We arrived in Kraków, Poland on May 22nd (after a brief stop in Brussels for Belgium chocolate). Kraków reminded me of Bayeux. The same older buildings and small streets, but there were tons of people. I would not say that it moved at the same pace as Paris or London, but it was not as slow as Bayeux. This was a city! A beautiful one, with history and a lot to see.
I visited the Jewish Quarter for food and the market, passed by the castle and walked through the town square. As a group, we went to the Schindler museum and on the last day we drove out to Auschwitz-Birkenau. I have a lot to cover on that, but I’ll start with my initial thoughts on Kraków.
My first thought was how upbeat the city was. It was classic and clean. I liked that it was not super slow, but that I also did not have to deal with the hustle and bustle of the average Parisian.
Strolling through the markets and trying pierogis in restaurants made me forget that this country endured the German occupation. That was until we went to the Jewish Quarter. Vendors were selling Nazi and Soviet war memorabilia. Its authenticity was questionable, but I found it strange. Why would the Jewish area of Kraków be selling swastika pins? And in the Schindler museum, we saw how Kraków changed dramatically when Germany took over. The country had its culture taken from it and for the past few decades it has been trying to rediscover itself. I did not realize the damage that Poland suffered until looking at Poland from the start of the German occupation.
On the last day, we went to Auschwitz-Birkenau. It was terribly depressing, but I wanted to experience it. It is part of the reason I decided to apply for this program. Still, I struggle to explain why I wanted to go to Auschwitz. Approximately, 1.1 million people were murdered here. They were starved and enslaved. Some were beaten and shot. Most were gassed as part of the “Final Solution” to annihilate all Jewish people using a chemical called Zyklon B.
The people in the camps were brought into gas chambers after being told that they were about to take a shower, then stripped and locked in the room. The gas was released and within fifteen to twenty minutes, every victim would be dead.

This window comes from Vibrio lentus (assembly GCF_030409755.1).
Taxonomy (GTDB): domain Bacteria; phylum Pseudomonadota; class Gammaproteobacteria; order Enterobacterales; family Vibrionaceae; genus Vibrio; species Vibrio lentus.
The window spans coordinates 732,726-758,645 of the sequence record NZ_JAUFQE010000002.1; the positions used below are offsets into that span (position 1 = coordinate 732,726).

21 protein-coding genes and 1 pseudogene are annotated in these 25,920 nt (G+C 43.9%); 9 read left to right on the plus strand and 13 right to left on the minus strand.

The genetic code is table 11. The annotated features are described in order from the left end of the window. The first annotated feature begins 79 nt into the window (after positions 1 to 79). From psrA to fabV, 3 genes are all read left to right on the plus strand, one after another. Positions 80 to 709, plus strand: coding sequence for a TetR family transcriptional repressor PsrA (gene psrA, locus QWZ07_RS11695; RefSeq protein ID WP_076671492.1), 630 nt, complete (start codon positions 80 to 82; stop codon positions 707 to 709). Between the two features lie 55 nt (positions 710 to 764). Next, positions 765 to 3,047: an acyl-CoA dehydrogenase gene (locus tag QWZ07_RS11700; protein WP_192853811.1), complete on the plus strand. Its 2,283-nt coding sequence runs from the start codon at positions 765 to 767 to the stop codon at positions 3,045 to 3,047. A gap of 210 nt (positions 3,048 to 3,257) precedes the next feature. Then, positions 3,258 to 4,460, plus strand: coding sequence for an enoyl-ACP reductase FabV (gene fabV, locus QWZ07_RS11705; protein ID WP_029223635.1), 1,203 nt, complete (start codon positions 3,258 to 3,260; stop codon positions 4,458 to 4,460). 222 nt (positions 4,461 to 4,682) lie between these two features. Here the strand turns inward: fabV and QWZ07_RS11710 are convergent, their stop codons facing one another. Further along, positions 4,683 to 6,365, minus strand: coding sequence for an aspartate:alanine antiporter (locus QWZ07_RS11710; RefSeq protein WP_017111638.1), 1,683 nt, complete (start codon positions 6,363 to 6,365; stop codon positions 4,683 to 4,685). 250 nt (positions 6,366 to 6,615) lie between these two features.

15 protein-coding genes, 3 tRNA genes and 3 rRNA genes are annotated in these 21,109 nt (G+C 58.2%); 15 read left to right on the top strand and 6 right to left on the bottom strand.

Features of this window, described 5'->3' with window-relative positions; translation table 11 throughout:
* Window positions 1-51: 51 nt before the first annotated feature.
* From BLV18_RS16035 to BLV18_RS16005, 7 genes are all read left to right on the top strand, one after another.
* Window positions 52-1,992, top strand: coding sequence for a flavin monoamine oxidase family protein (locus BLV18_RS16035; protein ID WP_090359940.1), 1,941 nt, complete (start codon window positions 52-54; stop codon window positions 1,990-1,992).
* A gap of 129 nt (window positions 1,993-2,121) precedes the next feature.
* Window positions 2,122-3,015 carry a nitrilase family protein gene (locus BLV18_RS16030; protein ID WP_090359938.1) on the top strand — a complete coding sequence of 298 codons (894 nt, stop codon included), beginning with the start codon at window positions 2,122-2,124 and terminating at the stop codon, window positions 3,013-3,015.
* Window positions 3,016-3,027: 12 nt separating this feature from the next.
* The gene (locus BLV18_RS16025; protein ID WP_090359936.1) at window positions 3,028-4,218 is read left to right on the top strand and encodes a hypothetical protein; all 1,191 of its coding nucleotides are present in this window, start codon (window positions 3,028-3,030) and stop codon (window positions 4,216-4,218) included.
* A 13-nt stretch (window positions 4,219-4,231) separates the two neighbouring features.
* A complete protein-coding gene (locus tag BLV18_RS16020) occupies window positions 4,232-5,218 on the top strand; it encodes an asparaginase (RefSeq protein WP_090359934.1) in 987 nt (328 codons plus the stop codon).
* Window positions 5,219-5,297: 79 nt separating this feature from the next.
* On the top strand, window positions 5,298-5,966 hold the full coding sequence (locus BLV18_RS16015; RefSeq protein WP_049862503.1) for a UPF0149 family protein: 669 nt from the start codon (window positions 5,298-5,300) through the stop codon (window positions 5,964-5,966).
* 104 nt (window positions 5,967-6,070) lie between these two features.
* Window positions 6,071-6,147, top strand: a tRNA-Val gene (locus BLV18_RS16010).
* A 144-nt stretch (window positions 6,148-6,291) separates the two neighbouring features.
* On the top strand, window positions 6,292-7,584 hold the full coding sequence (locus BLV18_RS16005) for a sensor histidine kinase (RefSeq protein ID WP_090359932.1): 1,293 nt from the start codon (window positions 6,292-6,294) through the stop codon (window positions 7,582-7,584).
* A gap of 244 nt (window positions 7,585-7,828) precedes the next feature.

Their bodies were cremated and their ashes were used as fertilizer. Nothing was wasted. When John gave his report here, he said that while some of the people physically survived the camp, they died inside before they were liberated. Why would I want to see the site of all this tragedy? I still do not really know the answer. I believe that preserving Auschwitz is important so that people are reminded of the atrocities that occurred there and know to never repeat them. Studying this camp is nothing like going to the actual place. I walked on the same platform where families were separated and it was determined if a prisoner would live or die.
It was a somber day and a powerful experience. There was a room filled with the shoes that were taken from the prisoners. Tiny shoes that belonged to children were in those cases. I think that affected me the most. If not that, then it was the room full of human hair that was the most painful. It was taken from the prisoners upon entering the camp and it made me sick to my stomach. The overt cruelty in the camp is unbelievable. Yet, it happened. There is no positive spin on the Holocaust. Americans love a happy ending. It is a cliché in most popular WWII films, especially since we won the war. Poland did not come out on top. It is impossible to find a bright side here. Nearly 6 million Jews were murdered during the Holocaust. Families were broken and displaced from their homes. Poland lost its culture and the number of Jews living in Kraków went from 60,000 pre-war to under 200 identified Jews today. My initial thought about Poland was how beautiful it was and how lively the town square in Kraków felt. Unfortunately, the country has deep scars which were very visible on my tour through Auschwitz-Birkenau.